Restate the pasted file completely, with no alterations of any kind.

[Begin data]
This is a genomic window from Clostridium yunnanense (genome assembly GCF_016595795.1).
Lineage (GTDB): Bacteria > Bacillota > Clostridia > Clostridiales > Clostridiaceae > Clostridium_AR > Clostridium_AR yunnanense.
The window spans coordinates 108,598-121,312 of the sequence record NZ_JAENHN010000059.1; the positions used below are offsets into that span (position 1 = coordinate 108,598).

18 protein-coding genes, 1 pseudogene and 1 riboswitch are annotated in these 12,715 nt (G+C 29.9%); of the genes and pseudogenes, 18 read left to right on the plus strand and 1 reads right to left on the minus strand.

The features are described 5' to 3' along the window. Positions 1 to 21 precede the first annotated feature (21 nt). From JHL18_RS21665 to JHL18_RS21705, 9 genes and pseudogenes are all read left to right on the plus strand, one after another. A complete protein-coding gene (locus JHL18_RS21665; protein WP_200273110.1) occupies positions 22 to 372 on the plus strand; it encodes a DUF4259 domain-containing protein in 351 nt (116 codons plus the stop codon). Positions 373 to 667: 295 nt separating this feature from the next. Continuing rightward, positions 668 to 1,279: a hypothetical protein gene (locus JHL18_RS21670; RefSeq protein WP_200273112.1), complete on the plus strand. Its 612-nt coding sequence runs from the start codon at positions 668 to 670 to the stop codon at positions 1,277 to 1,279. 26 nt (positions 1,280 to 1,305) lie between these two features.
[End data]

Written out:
This is a genomic window from Clostridium yunnanense (genome assembly GCF_016595795.1).
Lineage (GTDB): Bacteria > Bacillota > Clostridia > Clostridiales > Clostridiaceae > Clostridium_AR > Clostridium_AR yunnanense.
The window spans coordinates 108,598-121,312 of the sequence record NZ_JAENHN010000059.1; the positions used below are offsets into that span (position 1 = coordinate 108,598).

18 protein-coding genes, 1 pseudogene and 1 riboswitch are annotated in these 12,715 nt (G+C 29.9%); of the genes and pseudogenes, 18 read left to right on the plus strand and 1 reads right to left on the minus strand.

The features are described 5' to 3' along the window. Positions 1 to 21 precede the first annotated feature (21 nt). From JHL18_RS21665 to JHL18_RS21705, 9 genes and pseudogenes are all read left to right on the plus strand, one after another. A complete protein-coding gene (locus JHL18_RS21665; protein WP_200273110.1) occupies positions 22 to 372 on the plus strand; it encodes a DUF4259 domain-containing protein in 351 nt (116 codons plus the stop codon). Positions 373 to 667: 295 nt separating this feature from the next. Continuing rightward, positions 668 to 1,279: a hypothetical protein gene (locus JHL18_RS21670; RefSeq protein WP_200273112.1), complete on the plus strand. Its 612-nt coding sequence runs from the start codon at positions 668 to 670 to the stop codon at positions 1,277 to 1,279. 26 nt (positions 1,280 to 1,305) lie between these two features.